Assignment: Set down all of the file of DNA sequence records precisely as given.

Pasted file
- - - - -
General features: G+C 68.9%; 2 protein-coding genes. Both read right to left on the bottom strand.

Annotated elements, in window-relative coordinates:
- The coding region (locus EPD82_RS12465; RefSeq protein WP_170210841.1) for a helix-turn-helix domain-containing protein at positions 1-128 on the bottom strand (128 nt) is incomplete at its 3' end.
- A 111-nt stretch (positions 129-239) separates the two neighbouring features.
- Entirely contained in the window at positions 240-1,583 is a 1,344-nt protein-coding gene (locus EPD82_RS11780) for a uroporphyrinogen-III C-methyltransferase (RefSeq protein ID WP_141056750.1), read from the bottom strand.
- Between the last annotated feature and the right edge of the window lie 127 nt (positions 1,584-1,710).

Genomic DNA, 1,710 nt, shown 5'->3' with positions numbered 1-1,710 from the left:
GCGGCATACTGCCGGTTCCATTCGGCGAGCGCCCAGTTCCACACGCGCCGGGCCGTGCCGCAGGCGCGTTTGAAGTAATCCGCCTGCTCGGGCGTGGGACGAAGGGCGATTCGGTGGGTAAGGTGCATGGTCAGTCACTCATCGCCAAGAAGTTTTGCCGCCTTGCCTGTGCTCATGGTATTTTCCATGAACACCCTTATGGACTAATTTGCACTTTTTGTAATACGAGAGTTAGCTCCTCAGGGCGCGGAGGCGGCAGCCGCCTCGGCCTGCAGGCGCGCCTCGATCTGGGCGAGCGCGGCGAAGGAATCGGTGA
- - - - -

General features: G+C 68.9%; 2 protein-coding genes. Both read right to left on the bottom strand.

Annotated elements, in window-relative coordinates:
- The coding region (locus EPD82_RS12465; RefSeq protein WP_170210841.1) for a helix-turn-helix domain-containing protein at positions 1-128 on the bottom strand (128 nt) is incomplete at its 3' end.
- A 111-nt stretch (positions 129-239) separates the two neighbouring features.
- Entirely contained in the window at positions 240-1,583 is a 1,344-nt protein-coding gene (locus EPD82_RS11780) for a uroporphyrinogen-III C-methyltransferase (RefSeq protein ID WP_141056750.1), read from the bottom strand.
- Between the last annotated feature and the right edge of the window lie 127 nt (positions 1,584-1,710).

Genomic DNA, 1,710 nt, shown 5'->3' with positions numbered 1-1,710 from the left:
GCGGCATACTGCCGGTTCCATTCGGCGAGCGCCCAGTTCCACACGCGCCGGGCCGTGCCGCAGGCGCGTTTGAAGTAATCCGCCTGCTCGGGCGTGGGACGAAGGGCGATTCGGTGGGTAAGGTGCATGGTCAGTCACTCATCGCCAAGAAGTTTTGCCGCCTTGCCTGTGCTCATGGTATTTTCCATGAACACCCTTATGGACTAATTTGCACTTTTTGTAATACGAGAGTTAGCTCCTCAGGGCGCGGAGGCGGCAGCCGCCTCGGCCTGCAGGCGCGCCTCGATCTGGGCGAGCGCGGCGAAGGAATCGGTGA